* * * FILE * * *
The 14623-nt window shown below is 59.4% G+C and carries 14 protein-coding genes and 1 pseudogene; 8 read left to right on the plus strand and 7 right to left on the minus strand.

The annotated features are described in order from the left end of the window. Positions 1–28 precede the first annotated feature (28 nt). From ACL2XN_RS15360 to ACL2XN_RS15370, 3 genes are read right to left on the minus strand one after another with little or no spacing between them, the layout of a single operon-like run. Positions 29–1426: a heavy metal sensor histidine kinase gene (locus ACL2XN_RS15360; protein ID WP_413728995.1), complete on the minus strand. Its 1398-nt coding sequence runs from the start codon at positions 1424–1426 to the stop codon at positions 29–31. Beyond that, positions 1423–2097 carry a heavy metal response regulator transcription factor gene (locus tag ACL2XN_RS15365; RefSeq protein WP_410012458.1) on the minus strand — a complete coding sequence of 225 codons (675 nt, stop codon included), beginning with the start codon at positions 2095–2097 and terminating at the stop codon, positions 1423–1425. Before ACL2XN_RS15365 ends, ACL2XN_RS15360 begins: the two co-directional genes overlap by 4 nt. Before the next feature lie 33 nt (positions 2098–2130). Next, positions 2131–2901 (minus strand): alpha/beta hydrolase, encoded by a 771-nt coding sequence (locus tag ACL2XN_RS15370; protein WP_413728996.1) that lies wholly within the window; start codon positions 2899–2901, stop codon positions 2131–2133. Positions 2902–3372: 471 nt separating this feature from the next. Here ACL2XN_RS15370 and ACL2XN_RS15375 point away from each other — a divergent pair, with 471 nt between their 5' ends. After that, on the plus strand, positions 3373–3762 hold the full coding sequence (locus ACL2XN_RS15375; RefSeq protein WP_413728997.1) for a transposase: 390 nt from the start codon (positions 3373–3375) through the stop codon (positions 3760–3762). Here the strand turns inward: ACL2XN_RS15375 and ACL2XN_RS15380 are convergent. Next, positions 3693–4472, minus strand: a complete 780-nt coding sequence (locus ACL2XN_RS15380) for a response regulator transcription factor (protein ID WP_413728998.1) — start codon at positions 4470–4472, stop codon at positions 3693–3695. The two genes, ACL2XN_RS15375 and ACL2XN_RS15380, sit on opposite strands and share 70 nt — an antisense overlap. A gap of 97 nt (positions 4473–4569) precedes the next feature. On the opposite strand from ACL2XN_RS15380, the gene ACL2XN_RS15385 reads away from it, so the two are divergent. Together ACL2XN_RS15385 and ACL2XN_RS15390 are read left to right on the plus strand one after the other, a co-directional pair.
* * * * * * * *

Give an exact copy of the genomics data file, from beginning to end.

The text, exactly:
The 14623-nt window shown below is 59.4% G+C and carries 14 protein-coding genes and 1 pseudogene; 8 read left to right on the plus strand and 7 right to left on the minus strand.

The annotated features are described in order from the left end of the window. Positions 1–28 precede the first annotated feature (28 nt). From ACL2XN_RS15360 to ACL2XN_RS15370, 3 genes are read right to left on the minus strand one after another with little or no spacing between them, the layout of a single operon-like run. Positions 29–1426: a heavy metal sensor histidine kinase gene (locus ACL2XN_RS15360; protein ID WP_413728995.1), complete on the minus strand. Its 1398-nt coding sequence runs from the start codon at positions 1424–1426 to the stop codon at positions 29–31. Beyond that, positions 1423–2097 carry a heavy metal response regulator transcription factor gene (locus tag ACL2XN_RS15365; RefSeq protein WP_410012458.1) on the minus strand — a complete coding sequence of 225 codons (675 nt, stop codon included), beginning with the start codon at positions 2095–2097 and terminating at the stop codon, positions 1423–1425. Before ACL2XN_RS15365 ends, ACL2XN_RS15360 begins: the two co-directional genes overlap by 4 nt. Before the next feature lie 33 nt (positions 2098–2130). Next, positions 2131–2901 (minus strand): alpha/beta hydrolase, encoded by a 771-nt coding sequence (locus tag ACL2XN_RS15370; protein WP_413728996.1) that lies wholly within the window; start codon positions 2899–2901, stop codon positions 2131–2133. Positions 2902–3372: 471 nt separating this feature from the next. Here ACL2XN_RS15370 and ACL2XN_RS15375 point away from each other — a divergent pair, with 471 nt between their 5' ends. After that, on the plus strand, positions 3373–3762 hold the full coding sequence (locus ACL2XN_RS15375; RefSeq protein WP_413728997.1) for a transposase: 390 nt from the start codon (positions 3373–3375) through the stop codon (positions 3760–3762). Here the strand turns inward: ACL2XN_RS15375 and ACL2XN_RS15380 are convergent. Next, positions 3693–4472, minus strand: a complete 780-nt coding sequence (locus ACL2XN_RS15380) for a response regulator transcription factor (protein ID WP_413728998.1) — start codon at positions 4470–4472, stop codon at positions 3693–3695. The two genes, ACL2XN_RS15375 and ACL2XN_RS15380, sit on opposite strands and share 70 nt — an antisense overlap. A gap of 97 nt (positions 4473–4569) precedes the next feature. On the opposite strand from ACL2XN_RS15380, the gene ACL2XN_RS15385 reads away from it, so the two are divergent. Together ACL2XN_RS15385 and ACL2XN_RS15390 are read left to right on the plus strand one after the other, a co-directional pair.